1. Significantly Increase the Technical Expertise Necessary to be a QSA

The current QSA testing and certification process is focused exclusively on explaining the PCI standard itself. The training does almost no evaluation of an assessor’s technical skills. The certification process should have a more rigorous testing of technical concepts, particularly around network segmentation and system security. All potential QSAs should be required to pass a technical test, or attend a remedial security controls class.  A QSA should be able to expertly analyze complex network and system controls.


2. Reformulate Audits of QSA Companies

The PCI Council currently conducts audits of QSA companies on a quarterly basis. The audits are predominantly a paperwork exercise. The audit effort should focus on interviewing the actual QSAs themselves and less on paperwork. This should be an oral test of sorts, where a QSA has to respond to questions about scoping, technical controls, and the intent of the standard. QSAs that do not meet minimum qualifications should be required to attend remedial technical training or face removal from the QSA list.


3. Forbid QSAs from Performing Integration Work or Vice-Versa

There is too much opportunity for corruption and bias when a QSA is both the auditor and the integrator of compliance solutions. QSA companies should be limited to one or the other, but not both. A company that sells remediation technologies to an assessed entity should automatically be forbidden from also conducting their annual QSA audit. Likewise, a company that is conducting an annual assessment should be forbidden from selling security products to those same clients.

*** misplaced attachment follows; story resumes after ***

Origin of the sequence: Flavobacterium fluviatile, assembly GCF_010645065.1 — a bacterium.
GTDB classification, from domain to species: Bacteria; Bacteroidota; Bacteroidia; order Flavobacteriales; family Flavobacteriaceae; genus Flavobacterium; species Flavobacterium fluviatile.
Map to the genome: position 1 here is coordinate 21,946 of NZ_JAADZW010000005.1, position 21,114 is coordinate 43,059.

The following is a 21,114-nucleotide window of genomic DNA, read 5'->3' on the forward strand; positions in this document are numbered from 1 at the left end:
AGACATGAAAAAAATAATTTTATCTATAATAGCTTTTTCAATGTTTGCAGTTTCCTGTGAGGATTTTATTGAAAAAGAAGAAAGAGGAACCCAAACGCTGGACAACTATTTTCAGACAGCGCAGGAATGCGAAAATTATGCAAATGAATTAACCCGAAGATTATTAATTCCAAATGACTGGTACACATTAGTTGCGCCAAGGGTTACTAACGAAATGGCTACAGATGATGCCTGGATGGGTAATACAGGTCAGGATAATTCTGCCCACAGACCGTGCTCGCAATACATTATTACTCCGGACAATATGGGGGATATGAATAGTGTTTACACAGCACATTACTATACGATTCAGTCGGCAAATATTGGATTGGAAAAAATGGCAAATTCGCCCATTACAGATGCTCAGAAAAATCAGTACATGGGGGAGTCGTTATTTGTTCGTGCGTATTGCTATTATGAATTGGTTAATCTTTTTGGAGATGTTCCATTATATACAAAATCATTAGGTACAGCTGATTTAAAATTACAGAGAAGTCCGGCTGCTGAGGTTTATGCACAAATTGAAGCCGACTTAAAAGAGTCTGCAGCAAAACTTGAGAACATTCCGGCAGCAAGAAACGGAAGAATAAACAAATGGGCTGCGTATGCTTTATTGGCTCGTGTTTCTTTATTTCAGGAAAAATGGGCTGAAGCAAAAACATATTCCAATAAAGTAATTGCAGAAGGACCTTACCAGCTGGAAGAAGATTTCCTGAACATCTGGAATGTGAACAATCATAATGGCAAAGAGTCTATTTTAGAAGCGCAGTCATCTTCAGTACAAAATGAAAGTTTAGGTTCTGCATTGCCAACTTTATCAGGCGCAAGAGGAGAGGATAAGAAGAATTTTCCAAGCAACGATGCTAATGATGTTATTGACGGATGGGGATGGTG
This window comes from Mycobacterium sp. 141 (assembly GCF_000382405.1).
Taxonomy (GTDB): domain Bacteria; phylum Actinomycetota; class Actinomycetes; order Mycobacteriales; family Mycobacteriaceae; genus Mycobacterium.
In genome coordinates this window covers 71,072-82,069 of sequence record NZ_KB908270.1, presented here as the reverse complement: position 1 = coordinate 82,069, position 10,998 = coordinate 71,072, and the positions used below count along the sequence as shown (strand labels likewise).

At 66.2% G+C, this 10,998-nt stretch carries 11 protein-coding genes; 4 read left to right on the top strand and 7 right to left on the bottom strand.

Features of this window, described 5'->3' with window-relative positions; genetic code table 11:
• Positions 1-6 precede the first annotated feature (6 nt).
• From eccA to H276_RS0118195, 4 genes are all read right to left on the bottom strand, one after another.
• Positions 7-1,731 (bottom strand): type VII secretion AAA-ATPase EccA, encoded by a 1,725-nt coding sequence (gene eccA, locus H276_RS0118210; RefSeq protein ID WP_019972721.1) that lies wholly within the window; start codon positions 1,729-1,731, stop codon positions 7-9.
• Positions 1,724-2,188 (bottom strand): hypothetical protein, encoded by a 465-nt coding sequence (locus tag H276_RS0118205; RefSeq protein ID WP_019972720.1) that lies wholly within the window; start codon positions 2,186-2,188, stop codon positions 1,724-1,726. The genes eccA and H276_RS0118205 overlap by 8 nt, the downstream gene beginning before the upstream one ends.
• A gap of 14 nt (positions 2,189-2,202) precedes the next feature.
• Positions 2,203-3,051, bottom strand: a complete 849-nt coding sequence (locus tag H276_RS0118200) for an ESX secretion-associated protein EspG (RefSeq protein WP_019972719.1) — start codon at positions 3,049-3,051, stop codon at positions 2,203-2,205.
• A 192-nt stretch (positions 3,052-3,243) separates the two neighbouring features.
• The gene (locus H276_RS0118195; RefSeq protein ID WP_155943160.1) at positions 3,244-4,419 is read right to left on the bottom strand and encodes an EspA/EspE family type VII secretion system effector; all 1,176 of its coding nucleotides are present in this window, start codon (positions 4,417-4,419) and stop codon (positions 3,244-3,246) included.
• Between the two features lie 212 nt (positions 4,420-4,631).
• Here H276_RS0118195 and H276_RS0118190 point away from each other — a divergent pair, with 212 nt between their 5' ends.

4. Forbid Long Term Assessment Agreements

Companies should be required to change their QSA assessor every two years. This will cut down on long, multi-year contracts which promote complacency.


It should be noted that many of these improvements would hurt our own business. However, we believe that if the PCI-DSS is to remain viable, it must improve the integrity of the assessment process.

The Council has already shown a willingness to start demanding higher quality work.  In the PCI-DSS 3.0, for example, the rules around penetration testing were significantly augmented. This was in direct response to companies hiring low-cost, low-effort, and low-quality “penetration testers” to fulfill the requirements. These tests were nothing more than glorified vulnerability scans and did not meet the purpose of the exercise. The new standard requires more rigorous testing process and validation of scope. Clearly, the Council is not afraid of going after weak testing. They just need to now extend that to the QSAs they certify.



The PCI-DSS is only as good as the people and companies that conduct assessments. Russo is correct; most breaches come from organizations missing basic security controls. If the PCI-DSS is going to remain relevant, it needs to be something that companies, consumers, and governments can trust to ensure those basic security controls are in place and functioning correctly. While weak QSAs might not be the reason for all breaches, they are eroding public trust in the PCI-DSS and facilitating conditions where breaches are more likely.

It is time to make the PCI-DSS be something that companies can really trust. This will means that the PCI Council is going to have to stand up to some of the largest names in compliance and demand they behave in a more responsible manner.